Topic: New England

A Brief History

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7000 B.C.
The first maples appear on the New England landscape. New Jersey tourists soon follow.

September 1818
Mass.’ Topsfield Fair, now one of the oldest existing agricultural fairs in the country, opens.

September 7-8, 1846
Henry David Thoreau, with friends, makes his first ascent of Maine’s Mount Katahdin. His finding: “Nature was here something savage and awful, though beautiful.”

The New Hampshire legislature laughs at Sylvester Marsh’s idea to build a railroad up Mount Washington, telling him he “might as well build a railway to the moon.”

October 1862
Henry David Thoreau’s essay “Autumn Tints,” in which he gushes over the New England foliage, is published in The Atlantic Monthly. “Europeans coming to America are surprised by the brilliancy of our autumnal foliage,” he brags.

July 3, 1869
Sylvester Marsh gets the last laugh and realizes his dream when Old Peppersass becomes the first train to climb to the top of Mount Washington; the Mount Washington Cog Railway is born.

The Appalachian Mountain Club erects its Madison Spring Hut in New Hampshire’s White Mountains; today it’s the oldest hut site in the country.

October 22, 1914
The Mohawk Trail, New England’s first scenic road, opens to cars and, eventually, one Big Indian.

Inspired by fall in the Berkshires, Arthur Tauck Sr., a 27-year-old coin-tray salesman from Newark, N.J., comes up with an idea for a tour business. The next summer, he takes his first customers around New England, charging them $69 apiece. Fall-foliage itineraries are soon added to Tauck Tours’ roster.

The Airstream is invented, and with it a cavalcade of silver tubes motoring at 25 mph along narrow rural roads.

Kodak invents Kodachrome, the dominant color film of leaf peepers in the 20th century.

October 1939
One down … Yankee Magazine débuts its first foliage-themed cover.

Foliage Fanatics, Part I: Betty Hatch and four others launch the Northeast Kingdom Fall Foliage Festival, now one of the Green Mountain State’s largest autumn events.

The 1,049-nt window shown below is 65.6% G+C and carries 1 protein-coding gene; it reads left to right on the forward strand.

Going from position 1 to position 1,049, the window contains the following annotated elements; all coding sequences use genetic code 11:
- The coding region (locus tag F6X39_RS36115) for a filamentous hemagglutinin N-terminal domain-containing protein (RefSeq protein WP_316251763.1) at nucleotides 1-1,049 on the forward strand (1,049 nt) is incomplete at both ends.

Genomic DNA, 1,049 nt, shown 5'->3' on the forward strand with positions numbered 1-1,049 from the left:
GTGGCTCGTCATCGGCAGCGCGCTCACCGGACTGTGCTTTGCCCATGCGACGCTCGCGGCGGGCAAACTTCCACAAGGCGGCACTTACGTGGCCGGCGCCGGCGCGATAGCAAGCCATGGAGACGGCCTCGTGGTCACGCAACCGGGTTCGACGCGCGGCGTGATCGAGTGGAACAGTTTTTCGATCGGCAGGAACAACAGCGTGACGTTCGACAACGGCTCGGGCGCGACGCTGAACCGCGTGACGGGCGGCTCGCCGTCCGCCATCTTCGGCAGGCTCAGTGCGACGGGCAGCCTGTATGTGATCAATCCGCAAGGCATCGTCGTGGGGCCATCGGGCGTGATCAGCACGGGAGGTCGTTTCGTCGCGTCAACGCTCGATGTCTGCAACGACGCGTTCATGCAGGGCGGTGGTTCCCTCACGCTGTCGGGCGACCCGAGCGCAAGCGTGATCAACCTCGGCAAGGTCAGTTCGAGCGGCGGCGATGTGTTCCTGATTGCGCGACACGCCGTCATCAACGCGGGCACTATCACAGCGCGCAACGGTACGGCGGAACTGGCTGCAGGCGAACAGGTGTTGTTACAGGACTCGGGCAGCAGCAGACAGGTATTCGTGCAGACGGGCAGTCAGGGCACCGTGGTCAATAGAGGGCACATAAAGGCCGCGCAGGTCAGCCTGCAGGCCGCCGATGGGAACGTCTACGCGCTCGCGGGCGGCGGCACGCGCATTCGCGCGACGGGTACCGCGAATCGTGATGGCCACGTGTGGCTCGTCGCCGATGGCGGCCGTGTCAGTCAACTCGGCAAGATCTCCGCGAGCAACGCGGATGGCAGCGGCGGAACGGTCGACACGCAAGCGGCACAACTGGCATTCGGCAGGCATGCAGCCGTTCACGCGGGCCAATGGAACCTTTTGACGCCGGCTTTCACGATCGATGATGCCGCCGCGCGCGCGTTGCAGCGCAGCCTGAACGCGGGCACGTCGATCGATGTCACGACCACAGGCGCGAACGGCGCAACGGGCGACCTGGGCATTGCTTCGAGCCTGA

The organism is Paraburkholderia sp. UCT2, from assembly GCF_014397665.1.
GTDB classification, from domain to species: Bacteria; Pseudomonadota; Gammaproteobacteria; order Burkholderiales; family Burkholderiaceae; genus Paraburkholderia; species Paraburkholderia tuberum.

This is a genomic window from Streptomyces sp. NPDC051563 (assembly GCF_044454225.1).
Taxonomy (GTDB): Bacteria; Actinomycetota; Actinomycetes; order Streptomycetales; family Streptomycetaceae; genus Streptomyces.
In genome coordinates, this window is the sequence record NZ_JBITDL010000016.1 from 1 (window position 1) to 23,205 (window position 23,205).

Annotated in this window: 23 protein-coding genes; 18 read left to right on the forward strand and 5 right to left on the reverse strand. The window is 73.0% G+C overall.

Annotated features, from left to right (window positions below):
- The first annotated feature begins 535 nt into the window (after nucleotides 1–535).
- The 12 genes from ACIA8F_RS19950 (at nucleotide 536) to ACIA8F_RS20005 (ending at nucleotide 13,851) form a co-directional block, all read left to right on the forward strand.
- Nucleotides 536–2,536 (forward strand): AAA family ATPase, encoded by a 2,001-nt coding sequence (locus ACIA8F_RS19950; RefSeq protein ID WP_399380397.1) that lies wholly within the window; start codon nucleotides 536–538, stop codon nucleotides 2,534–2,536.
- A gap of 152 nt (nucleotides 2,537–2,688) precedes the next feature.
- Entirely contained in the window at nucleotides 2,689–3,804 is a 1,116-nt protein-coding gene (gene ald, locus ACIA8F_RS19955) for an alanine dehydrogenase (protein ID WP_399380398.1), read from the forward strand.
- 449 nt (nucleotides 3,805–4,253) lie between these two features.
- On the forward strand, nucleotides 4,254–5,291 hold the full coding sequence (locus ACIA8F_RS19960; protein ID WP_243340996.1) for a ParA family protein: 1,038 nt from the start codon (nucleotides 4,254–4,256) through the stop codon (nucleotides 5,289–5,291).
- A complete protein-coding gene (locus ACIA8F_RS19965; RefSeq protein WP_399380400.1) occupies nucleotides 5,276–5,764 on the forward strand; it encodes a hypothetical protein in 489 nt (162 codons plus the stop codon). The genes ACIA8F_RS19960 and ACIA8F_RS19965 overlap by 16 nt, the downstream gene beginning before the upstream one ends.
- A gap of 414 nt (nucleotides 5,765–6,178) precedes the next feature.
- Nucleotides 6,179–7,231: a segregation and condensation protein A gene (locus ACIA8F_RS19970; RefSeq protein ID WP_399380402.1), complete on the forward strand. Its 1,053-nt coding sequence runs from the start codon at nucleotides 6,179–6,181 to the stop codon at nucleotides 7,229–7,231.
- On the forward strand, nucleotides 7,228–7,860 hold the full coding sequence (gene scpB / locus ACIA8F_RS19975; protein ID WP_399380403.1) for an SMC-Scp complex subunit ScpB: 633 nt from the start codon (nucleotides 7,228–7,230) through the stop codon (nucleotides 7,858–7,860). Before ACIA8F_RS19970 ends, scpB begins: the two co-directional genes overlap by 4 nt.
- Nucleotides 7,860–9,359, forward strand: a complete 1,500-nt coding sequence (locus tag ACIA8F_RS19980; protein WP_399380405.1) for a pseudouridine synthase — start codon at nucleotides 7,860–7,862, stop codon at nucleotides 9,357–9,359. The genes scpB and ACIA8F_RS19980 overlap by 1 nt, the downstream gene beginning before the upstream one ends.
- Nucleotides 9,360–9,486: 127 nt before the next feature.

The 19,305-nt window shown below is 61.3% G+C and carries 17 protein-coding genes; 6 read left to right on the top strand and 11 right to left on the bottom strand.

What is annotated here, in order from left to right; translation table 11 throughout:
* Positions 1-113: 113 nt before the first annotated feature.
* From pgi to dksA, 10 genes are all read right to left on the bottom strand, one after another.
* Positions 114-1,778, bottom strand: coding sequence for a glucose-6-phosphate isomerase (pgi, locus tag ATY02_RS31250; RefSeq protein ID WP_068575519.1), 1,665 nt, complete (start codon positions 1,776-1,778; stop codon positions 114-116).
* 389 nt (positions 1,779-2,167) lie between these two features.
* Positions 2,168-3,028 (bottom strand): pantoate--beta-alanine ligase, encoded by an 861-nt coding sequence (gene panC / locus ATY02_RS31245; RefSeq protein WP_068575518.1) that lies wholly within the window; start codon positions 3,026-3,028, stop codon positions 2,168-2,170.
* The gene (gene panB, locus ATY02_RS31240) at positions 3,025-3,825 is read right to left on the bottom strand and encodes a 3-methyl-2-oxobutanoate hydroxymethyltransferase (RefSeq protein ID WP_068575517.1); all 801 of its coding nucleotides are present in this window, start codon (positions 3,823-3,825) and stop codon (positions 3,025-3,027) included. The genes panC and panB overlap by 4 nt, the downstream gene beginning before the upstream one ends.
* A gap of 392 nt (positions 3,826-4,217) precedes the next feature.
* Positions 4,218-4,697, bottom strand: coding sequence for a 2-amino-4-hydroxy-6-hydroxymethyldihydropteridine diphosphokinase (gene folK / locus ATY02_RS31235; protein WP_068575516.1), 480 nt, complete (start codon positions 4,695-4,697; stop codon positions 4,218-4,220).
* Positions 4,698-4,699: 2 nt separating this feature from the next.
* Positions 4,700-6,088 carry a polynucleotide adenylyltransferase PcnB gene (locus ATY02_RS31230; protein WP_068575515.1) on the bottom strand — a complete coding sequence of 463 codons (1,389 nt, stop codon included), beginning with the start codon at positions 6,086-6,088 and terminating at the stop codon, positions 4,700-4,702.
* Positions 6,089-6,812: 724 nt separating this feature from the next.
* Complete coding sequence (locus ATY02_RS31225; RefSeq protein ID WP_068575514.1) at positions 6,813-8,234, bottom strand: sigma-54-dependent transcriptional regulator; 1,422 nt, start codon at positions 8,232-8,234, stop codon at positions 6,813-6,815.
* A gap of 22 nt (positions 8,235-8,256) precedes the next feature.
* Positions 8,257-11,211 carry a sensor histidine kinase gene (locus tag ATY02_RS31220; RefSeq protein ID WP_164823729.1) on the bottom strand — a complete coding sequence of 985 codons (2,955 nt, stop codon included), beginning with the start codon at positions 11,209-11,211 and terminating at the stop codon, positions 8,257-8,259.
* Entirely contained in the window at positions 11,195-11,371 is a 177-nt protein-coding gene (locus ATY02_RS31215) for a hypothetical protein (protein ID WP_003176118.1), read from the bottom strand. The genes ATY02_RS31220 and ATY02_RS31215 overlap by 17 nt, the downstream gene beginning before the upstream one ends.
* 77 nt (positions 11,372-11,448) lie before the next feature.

Foliage Fanatics, Part II: Harry S. Orr, the man who would come to be known as “Mr. Fall Foliage Festival” throughout western Mass., steps in to help with the Northern Berkshire Fall Foliage Festival Parade. Today, a trophy in his memory is awarded each year to the float judged to be the best theme entry.

New Hampshire’s Kancamagus Highway, a scenic 34.5-mile stretch of twisty road between Lincoln and Conway, opens to cars and neck-craners.

Wait ’til next year: Eager New England foliage fans are left disappointed after Hurricane Donna blasts through the region; on the coast, salt spray turns many tree leaves brown.

Columbus Day is now observed as a federal Monday holiday. The three-day break, occurring during peak New England color, makes this the Super Bowl weekend of leaf peeping.

Frustrated New England outdoorsman and backpacker David DeLorme of Maine decides to make a better map of his home state and creates the first item that would soon grow into scores of DeLorme atlases.

Hot off the press! The state of Vermont issues its first foliage reports to newspapers and other publications.

Press 1 for great color: Vermont’s Travel Division launches its Foliage Hotline, a frugal operation at the time, featuring eight answering machines.

New England folksinger/songwriter Cheryl Wheeler releases her song “When Fall Comes to New England.”

“Leaf peeping” enters the national culture as the Rhode Island-centric animated TV comedy Family Guy shows what happens when Manhattan tourists invade New England.

Allen J. Coombes’s 656-page Book of Leaves, a whopper of a guide to 600 different species, is published.

Snowliage! A record 32-inch snowstorm hits Peru, Massachusetts, on October 29-30.

September 2012
Forty-six down … Yankee Magazine publishes its 46th foliage-themed cover.


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